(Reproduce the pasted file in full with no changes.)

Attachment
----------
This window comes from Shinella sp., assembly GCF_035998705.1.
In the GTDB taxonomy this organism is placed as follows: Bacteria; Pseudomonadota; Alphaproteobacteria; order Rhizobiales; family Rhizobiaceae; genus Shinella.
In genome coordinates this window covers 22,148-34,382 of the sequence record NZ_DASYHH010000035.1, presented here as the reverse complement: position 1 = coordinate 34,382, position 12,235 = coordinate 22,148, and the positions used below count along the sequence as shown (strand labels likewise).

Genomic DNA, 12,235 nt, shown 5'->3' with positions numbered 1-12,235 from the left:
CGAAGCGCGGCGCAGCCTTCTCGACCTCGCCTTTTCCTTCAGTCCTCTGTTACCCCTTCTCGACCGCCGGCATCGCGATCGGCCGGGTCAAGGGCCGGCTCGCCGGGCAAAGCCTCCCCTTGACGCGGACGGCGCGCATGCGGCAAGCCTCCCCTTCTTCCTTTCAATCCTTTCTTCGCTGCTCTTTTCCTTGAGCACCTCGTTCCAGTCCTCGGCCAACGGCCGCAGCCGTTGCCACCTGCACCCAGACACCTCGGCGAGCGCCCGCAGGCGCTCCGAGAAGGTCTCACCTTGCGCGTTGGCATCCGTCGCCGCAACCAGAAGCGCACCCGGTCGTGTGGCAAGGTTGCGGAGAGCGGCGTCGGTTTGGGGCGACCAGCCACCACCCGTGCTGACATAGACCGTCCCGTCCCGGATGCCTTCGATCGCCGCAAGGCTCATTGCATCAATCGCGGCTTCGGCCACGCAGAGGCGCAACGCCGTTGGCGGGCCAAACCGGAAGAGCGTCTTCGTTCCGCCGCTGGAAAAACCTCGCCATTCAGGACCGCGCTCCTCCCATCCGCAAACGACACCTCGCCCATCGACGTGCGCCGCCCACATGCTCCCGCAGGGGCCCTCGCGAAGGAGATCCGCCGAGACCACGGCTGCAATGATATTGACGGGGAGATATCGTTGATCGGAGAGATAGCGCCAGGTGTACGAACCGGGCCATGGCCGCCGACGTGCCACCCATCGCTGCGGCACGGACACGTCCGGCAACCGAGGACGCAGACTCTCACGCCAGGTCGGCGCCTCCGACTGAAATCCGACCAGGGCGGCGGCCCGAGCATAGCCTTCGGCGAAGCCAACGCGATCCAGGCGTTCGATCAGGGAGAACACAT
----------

This window comes from Shinella sp., assembly GCF_035998705.1.
In the GTDB taxonomy this organism is placed as follows: Bacteria; Pseudomonadota; Alphaproteobacteria; order Rhizobiales; family Rhizobiaceae; genus Shinella.
In genome coordinates this window covers 22,148-34,382 of the sequence record NZ_DASYHH010000035.1, presented here as the reverse complement: position 1 = coordinate 34,382, position 12,235 = coordinate 22,148, and the positions used below count along the sequence as shown (strand labels likewise).

Genomic DNA, 12,235 nt, shown 5'->3' with positions numbered 1-12,235 from the left:
CGAAGCGCGGCGCAGCCTTCTCGACCTCGCCTTTTCCTTCAGTCCTCTGTTACCCCTTCTCGACCGCCGGCATCGCGATCGGCCGGGTCAAGGGCCGGCTCGCCGGGCAAAGCCTCCCCTTGACGCGGACGGCGCGCATGCGGCAAGCCTCCCCTTCTTCCTTTCAATCCTTTCTTCGCTGCTCTTTTCCTTGAGCACCTCGTTCCAGTCCTCGGCCAACGGCCGCAGCCGTTGCCACCTGCACCCAGACACCTCGGCGAGCGCCCGCAGGCGCTCCGAGAAGGTCTCACCTTGCGCGTTGGCATCCGTCGCCGCAACCAGAAGCGCACCCGGTCGTGTGGCAAGGTTGCGGAGAGCGGCGTCGGTTTGGGGCGACCAGCCACCACCCGTGCTGACATAGACCGTCCCGTCCCGGATGCCTTCGATCGCCGCAAGGCTCATTGCATCAATCGCGGCTTCGGCCACGCAGAGGCGCAACGCCGTTGGCGGGCCAAACCGGAAGAGCGTCTTCGTTCCGCCGCTGGAAAAACCTCGCCATTCAGGACCGCGCTCCTCCCATCCGCAAACGACACCTCGCCCATCGACGTGCGCCGCCCACATGCTCCCGCAGGGGCCCTCGCGAAGGAGATCCGCCGAGACCACGGCTGCAATGATATTGACGGGGAGATATCGTTGATCGGAGAGATAGCGCCAGGTGTACGAACCGGGCCATGGCCGCCGACGTGCCACCCATCGCTGCGGCACGGACACGTCCGGCAACCGAGGACGCAGACTCTCACGCCAGGTCGGCGCCTCCGACTGAAATCCGACCAGGGCGGCGGCCCGAGCATAGCCTTCGGCGAAGCCAACGCGATCCAGGCGTTCGATCAGGGAGAACACAT